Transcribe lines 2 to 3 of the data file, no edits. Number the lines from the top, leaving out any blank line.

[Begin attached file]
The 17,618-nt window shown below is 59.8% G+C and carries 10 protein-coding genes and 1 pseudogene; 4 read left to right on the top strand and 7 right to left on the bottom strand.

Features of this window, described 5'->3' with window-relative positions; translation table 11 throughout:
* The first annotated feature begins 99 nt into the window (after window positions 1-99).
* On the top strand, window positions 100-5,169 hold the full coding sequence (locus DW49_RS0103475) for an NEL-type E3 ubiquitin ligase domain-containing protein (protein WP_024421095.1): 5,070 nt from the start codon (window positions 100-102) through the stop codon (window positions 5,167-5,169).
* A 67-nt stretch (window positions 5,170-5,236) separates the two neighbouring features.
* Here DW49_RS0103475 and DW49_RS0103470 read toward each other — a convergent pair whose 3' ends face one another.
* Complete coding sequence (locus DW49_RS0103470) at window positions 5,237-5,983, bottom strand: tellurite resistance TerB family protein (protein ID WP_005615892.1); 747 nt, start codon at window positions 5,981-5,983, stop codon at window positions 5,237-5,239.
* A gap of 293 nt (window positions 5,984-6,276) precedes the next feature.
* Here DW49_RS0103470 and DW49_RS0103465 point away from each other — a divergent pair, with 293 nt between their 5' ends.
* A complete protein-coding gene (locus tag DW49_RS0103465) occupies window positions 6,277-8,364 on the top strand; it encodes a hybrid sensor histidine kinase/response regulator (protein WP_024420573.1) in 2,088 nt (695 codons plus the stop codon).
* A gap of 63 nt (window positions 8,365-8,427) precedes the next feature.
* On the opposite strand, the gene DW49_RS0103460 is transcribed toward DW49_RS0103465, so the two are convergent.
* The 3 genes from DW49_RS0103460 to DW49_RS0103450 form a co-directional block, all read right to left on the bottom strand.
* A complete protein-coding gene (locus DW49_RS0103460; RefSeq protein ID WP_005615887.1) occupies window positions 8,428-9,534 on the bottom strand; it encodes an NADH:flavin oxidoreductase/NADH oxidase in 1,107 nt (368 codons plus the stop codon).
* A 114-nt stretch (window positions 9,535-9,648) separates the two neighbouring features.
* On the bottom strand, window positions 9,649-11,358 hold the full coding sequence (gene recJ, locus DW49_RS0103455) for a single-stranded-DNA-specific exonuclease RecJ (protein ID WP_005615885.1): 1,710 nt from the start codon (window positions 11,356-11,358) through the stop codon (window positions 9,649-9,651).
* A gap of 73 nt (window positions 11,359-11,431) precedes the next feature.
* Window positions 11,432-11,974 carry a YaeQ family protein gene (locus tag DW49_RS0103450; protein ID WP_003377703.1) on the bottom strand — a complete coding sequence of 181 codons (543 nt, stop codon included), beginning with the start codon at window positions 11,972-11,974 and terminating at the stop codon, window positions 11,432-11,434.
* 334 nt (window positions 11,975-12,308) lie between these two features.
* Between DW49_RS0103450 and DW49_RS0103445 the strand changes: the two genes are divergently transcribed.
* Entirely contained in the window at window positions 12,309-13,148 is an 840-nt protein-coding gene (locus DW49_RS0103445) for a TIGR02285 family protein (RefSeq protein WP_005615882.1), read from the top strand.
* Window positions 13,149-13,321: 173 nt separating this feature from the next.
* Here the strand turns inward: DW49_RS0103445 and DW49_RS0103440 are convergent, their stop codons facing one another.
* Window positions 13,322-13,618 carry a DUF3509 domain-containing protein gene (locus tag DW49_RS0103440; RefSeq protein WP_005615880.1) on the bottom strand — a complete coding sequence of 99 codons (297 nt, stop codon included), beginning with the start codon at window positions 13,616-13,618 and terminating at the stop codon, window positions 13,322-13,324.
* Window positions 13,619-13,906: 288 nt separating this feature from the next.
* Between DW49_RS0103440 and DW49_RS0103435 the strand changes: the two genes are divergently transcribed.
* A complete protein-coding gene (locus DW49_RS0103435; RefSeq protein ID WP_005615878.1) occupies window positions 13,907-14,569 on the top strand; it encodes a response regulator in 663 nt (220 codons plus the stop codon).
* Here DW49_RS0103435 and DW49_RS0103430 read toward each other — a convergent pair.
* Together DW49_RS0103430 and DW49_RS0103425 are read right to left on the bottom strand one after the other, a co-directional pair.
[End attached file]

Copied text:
Features of this window, described 5'->3' with window-relative positions; translation table 11 throughout:
* The first annotated feature begins 99 nt into the window (after window positions 1-99).